Doctor to the sisters

When her fellow Franciscan sisters needed to find a new doctor, Sister Barbara Barry was quick with a recommendation.

She was always singing the praises of her doctor, George Hennawi, who is also the founder and medical director of the Center for Successful Aging at MedStar Good Samaritan Hospital in Baltimore.

“I strongly suggested they go to him,” said Sister Barbara, 83. “His reputation is well founded.”

Dr. George Hennawi

Now four sisters who live in the Franciscan Sisters’ convent in northeast Baltimore also count on Hennawi for their medical care. The group includes Sister Angela Perrizo, 90, who taught every grade but fourth.

“I love him, I do,” said Sister Angela, who praised both Hennawi and his staff. “It’s a happy place, a joyful place. The first thing he said to me was, ‘What can I do for you?’ – which is a beautiful way to begin a relationship.”

“He’s gentle, very caring,” said Sister Beth Anne Herrmann, 89, who came to Baltimore from an assignment in an Oklahoma hospital.

“The whole staff is good,” said Sister Barbara, a comment which led to praise for Pam Mahoney, the center’s nurse practitioner.

“She’s great,” Sister Angela said.

Hennawi’s vision for the Center for Successful Aging was, he said, “a new idea for a place where older folks can be taken care of differently.” That included offering holistic care, which focuses on an improved quality of life rather than responding to disease.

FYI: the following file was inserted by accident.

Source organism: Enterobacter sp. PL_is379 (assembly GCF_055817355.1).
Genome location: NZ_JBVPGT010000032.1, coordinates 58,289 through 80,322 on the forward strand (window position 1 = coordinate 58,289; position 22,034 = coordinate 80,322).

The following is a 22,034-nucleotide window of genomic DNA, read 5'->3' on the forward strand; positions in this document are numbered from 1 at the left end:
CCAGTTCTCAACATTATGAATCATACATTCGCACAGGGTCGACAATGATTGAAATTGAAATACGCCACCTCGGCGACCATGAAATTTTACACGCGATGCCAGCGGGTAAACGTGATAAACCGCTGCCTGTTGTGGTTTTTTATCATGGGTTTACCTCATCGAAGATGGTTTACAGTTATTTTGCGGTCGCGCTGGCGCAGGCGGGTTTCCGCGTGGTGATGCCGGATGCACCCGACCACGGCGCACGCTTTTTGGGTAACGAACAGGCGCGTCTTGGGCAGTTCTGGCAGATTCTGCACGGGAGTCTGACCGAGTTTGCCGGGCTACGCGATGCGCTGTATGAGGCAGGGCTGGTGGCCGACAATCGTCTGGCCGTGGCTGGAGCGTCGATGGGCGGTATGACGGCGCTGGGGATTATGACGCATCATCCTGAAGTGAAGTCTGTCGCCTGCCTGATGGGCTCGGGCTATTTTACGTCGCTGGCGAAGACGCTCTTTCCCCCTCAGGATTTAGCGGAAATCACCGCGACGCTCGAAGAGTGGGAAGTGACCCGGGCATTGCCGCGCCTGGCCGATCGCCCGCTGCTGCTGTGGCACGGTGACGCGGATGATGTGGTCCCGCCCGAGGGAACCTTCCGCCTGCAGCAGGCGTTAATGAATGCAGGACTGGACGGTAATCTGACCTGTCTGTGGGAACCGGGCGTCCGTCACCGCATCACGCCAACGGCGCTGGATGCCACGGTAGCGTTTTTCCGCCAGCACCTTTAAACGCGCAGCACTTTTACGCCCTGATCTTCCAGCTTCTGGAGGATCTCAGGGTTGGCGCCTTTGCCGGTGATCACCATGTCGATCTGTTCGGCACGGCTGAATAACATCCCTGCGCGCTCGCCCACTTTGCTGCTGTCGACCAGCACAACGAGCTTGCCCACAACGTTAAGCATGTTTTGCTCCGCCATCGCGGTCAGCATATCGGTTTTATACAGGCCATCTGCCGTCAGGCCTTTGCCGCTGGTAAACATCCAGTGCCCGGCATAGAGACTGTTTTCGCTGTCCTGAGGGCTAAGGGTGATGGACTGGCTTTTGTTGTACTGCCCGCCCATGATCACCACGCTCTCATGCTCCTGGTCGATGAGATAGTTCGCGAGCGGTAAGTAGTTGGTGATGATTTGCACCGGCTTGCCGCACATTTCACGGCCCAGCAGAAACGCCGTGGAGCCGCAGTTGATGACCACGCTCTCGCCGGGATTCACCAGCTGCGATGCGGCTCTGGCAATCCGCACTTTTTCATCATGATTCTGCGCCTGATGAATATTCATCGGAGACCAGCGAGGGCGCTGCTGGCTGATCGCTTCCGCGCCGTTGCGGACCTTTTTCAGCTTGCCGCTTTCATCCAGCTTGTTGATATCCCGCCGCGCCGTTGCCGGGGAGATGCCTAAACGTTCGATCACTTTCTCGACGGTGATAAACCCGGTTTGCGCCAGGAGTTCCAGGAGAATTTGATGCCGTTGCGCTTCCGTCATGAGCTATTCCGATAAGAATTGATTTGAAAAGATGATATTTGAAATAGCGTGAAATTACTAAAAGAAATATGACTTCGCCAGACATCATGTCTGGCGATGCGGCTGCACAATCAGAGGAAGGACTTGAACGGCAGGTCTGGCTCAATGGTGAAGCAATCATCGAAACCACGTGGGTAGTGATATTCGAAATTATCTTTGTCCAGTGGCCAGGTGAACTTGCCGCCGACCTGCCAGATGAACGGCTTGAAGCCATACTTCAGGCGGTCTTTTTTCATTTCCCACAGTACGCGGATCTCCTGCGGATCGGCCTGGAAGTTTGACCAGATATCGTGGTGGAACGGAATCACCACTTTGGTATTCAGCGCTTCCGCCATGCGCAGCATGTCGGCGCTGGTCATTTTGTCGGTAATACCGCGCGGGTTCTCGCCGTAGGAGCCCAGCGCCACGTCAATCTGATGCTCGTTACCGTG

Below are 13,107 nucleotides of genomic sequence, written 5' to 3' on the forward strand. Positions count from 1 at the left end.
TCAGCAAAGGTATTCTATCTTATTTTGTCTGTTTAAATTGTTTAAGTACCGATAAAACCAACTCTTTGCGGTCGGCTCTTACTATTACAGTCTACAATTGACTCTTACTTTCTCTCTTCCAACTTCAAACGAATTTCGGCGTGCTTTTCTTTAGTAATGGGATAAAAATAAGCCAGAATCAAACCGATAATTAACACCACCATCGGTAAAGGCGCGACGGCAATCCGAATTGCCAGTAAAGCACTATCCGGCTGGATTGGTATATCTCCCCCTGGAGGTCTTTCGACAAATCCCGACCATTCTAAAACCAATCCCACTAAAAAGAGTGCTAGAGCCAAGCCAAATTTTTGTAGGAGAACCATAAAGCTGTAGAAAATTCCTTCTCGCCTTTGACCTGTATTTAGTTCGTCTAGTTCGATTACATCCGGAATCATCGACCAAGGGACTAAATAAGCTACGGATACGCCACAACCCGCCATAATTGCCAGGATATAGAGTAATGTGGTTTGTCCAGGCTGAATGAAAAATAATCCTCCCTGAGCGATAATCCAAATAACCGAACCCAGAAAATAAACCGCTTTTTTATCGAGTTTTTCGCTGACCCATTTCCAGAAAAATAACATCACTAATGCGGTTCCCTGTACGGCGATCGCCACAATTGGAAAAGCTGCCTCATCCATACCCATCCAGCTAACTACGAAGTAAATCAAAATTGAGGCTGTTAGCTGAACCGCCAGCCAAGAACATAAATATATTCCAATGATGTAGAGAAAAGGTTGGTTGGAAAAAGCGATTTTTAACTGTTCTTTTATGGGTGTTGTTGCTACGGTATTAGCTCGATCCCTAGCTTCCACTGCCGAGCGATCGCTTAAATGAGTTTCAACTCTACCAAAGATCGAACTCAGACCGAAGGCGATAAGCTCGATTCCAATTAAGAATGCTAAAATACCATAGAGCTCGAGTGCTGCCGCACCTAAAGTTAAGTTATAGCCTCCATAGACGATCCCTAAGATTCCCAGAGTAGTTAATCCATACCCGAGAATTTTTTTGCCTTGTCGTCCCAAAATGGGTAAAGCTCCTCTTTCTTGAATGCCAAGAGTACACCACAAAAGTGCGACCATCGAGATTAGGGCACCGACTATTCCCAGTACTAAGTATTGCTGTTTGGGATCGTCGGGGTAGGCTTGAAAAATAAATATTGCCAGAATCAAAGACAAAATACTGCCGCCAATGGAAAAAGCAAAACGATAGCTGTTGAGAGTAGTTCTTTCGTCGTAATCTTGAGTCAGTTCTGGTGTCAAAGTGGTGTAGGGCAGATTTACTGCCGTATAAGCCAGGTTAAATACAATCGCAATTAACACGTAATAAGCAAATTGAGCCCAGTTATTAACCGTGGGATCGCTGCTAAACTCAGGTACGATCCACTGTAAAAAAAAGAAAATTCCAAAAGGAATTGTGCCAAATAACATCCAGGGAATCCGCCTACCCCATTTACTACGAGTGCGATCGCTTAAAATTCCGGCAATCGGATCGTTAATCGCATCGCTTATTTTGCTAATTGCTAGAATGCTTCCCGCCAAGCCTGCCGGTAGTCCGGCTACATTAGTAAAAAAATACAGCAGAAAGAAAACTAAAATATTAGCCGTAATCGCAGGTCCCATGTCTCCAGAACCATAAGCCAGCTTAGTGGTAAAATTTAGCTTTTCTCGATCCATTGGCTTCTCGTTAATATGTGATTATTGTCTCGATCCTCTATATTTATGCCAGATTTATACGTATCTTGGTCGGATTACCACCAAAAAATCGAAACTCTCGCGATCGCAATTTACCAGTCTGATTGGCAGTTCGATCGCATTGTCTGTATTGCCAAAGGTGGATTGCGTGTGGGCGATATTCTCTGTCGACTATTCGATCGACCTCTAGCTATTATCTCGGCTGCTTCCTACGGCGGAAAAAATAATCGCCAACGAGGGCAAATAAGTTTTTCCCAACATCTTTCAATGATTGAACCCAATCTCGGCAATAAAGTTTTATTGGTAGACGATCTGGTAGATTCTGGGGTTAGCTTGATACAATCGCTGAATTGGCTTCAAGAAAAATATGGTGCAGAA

“The traditional approach is not adequate for senior care,” he said.

As an example, he didn’t want seniors and their caregivers to have to drive around for lab work, physical therapy and specialists’ appointments.

“We create a team around the person,” he said.

Depending on their needs, patients can see a social worker or physical therapist, or have blood work done, all in the Morgan Russell Building on MedStar Good Samaritan’s campus in northeast Baltimore. Services there include endocrinology, neurology, pain management, uro-gynecology and psychology.

When Sister Jodene Wydeven, 81, needed a specialist, she only had to go down the hall.

“It’s all right there,” she said. “And if it isn’t, it’s at Good Samaritan, which is right next door.”

Most importantly, Hennawi said, is that he wants to care for patients such as the four sisters the way they want to be cared for.

“I’m letting them guide me with what’s important to them,” he said.

Patients’ faith is also important.

“Faith plays a big role in how medicine plays a role in (patients’) lives,” said Hennawi, an Antiochian Orthodox Christian from Syria who was educated in Catholic schools in Damascus.

Hennawi designed the center to be welcoming, with soft colors, big windows overlooking the city and photos of familiar Baltimore scenes.

“They feel safe at this place,” he said.

The center was founded in 2015. Patients range from 65 to 102, and the average age is 84. All told, it serves 1,300, a total which surprised Sister Beth Anne.

“You feel like you’re the only patient,” she said.

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Mary K. Tilghman

Mary K. Tilghman

Mary Tilghman is a freelance contributor to the Catholic Review who previously served as managing editor, news editor and staff writer for the Review.

A parishioner of St. Ignatius in Baltimore, she and her husband have three adult children. Her first novel, “Divided Loyalties” (Black Rose Writing), a historical novel set in the aftermath of the Battle of Antietam, was published in 2017.